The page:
• Thanks Ann Marie! Guess what everybody? That hotel still exists!! They never knocked anything down back in the day. The old hotel is now part of Colonial Greem. It’s the building that is toward the back parallel with route one. Imagine the folks who stayed there! That Westport had anything called “hotel square” is amazing.

      • Wendy Crowther

        I think you might be mixing up the Westport Hotel with the Westport Inn. According to Eve Pott’s book, “Westport…a Special Place,” the building in the rear of Colonial Green was the Westport Inn, formerly the home of the Dolge family. It originally stood closer to the Post Road but was moved to the rear when the Colonial Green shopping center was built.

        • Could be Wendy..If I find the article I found this information in, I’ll let everyone know.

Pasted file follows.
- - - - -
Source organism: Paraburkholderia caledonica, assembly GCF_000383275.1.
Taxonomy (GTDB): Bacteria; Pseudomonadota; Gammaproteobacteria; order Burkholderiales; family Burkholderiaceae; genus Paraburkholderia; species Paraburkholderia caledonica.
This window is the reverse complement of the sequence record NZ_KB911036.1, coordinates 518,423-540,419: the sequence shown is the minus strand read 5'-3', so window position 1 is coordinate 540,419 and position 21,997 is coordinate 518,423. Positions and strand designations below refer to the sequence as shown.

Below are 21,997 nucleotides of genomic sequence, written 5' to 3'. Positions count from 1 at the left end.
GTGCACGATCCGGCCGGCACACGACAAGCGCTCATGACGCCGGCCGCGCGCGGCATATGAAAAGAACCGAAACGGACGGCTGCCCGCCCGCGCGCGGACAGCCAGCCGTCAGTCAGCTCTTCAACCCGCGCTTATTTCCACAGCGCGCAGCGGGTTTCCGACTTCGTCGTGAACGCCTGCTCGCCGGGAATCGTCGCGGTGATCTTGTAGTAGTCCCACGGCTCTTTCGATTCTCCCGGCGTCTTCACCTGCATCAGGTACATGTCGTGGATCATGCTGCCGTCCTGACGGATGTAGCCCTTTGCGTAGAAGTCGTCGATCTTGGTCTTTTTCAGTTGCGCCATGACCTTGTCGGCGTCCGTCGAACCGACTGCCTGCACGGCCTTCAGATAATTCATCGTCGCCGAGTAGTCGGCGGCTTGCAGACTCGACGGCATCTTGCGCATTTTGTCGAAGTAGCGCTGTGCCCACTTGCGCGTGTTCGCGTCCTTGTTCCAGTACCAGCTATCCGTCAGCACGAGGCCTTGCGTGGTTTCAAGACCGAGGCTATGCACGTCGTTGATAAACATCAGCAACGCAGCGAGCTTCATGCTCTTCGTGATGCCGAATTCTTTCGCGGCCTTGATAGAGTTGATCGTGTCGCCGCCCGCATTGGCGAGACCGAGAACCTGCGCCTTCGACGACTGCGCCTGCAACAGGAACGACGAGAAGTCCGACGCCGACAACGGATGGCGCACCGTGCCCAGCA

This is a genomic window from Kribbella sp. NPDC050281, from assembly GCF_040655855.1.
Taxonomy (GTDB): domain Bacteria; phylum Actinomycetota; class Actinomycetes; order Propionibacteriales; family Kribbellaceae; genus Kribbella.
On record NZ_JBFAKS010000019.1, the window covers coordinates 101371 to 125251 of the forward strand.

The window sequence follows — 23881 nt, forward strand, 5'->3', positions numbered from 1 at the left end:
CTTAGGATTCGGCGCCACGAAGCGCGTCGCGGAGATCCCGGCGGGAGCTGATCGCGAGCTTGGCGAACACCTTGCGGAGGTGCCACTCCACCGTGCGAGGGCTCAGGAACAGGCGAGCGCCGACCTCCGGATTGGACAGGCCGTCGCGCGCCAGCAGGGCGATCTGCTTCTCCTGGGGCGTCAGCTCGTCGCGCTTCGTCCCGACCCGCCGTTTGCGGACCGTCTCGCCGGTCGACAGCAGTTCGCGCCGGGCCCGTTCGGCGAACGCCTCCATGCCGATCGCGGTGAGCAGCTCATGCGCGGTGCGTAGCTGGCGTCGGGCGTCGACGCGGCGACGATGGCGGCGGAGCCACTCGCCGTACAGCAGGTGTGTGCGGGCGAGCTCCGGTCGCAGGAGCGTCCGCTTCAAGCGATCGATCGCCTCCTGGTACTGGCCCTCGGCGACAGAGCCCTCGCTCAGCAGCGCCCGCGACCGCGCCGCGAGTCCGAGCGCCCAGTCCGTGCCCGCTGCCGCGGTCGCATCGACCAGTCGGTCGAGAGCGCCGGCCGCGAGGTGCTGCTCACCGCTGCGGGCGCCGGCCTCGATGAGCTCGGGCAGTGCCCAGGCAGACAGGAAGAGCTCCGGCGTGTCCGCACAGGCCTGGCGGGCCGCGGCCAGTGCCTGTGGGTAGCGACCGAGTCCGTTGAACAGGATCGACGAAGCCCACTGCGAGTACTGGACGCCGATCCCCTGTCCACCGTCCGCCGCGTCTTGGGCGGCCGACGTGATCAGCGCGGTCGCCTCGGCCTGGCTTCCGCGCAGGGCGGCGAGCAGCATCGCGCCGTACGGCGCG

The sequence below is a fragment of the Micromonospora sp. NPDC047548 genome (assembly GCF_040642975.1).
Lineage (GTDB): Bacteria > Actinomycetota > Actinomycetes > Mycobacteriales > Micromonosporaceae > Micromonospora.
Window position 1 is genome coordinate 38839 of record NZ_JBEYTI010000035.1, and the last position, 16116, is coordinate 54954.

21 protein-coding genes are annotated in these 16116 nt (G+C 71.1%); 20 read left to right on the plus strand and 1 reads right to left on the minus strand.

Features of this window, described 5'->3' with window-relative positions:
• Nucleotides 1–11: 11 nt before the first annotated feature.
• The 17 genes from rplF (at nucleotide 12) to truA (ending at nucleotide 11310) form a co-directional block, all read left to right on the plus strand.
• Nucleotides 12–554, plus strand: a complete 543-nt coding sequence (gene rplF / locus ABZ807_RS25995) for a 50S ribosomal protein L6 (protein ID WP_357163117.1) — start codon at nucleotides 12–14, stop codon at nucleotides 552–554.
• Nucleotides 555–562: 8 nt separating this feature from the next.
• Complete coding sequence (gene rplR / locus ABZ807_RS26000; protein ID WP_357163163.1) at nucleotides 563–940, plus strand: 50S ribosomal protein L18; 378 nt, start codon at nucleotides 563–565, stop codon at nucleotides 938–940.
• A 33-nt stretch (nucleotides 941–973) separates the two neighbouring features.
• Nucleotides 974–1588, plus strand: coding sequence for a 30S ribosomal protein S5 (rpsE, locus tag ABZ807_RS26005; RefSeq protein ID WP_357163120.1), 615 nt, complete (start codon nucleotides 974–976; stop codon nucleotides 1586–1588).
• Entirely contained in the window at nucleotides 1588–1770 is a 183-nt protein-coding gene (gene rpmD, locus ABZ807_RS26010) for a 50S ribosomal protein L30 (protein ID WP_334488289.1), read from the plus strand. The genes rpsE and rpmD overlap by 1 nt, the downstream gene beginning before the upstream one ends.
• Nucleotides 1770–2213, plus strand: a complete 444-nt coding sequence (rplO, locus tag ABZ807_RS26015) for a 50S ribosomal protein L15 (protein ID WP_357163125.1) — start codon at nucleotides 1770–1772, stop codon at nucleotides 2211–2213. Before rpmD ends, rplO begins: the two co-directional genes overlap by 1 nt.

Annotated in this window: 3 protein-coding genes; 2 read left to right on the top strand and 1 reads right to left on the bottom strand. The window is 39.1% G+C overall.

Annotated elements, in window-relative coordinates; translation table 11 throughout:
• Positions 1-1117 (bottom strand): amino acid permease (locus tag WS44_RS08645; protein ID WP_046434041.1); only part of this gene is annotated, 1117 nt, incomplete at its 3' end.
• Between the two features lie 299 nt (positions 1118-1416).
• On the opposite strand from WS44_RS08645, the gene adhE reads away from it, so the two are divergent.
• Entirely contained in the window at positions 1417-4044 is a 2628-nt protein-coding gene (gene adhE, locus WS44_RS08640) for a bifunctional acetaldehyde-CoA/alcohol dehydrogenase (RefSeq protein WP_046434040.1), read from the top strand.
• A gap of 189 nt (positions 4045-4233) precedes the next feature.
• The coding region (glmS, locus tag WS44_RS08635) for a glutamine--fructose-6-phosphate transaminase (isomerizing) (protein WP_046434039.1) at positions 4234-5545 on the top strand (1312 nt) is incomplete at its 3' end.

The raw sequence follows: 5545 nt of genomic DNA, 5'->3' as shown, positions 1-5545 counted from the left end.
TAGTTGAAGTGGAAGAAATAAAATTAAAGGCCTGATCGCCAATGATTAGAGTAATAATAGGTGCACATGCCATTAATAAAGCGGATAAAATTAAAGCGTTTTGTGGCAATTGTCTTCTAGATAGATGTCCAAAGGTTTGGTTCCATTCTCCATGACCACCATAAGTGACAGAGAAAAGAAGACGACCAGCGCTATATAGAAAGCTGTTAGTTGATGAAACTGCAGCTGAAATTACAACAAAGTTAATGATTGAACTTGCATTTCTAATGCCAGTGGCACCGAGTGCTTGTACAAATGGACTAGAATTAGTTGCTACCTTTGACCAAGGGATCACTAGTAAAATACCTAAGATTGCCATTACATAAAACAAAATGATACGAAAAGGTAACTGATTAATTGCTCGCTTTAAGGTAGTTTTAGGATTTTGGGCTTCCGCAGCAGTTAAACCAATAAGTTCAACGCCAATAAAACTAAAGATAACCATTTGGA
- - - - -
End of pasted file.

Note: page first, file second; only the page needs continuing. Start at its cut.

12. Jonathan Maddock

    Staples had two bands, White & Blue, in The Parade when I participated. I don’t remember which color represented the Freshman versus Junior/Senior band, but I believe this is the freshman band for that year. I see Mark Bryant playing trombone next to Mr. G., and several other musicians I recognize (Hi Craig Barrett in percussion!!).
    I also played trombone but I was a class year ahead, so I was in the Junior/Senior band for the 1972 parade. The band director for the J/S band in 1972 was Dean DePoy. He was from the Midwest, and very much used to the marching band tradition.
    I thoroughly enjoyed the Memorial Day Parade every year, whether as a participant or spectator.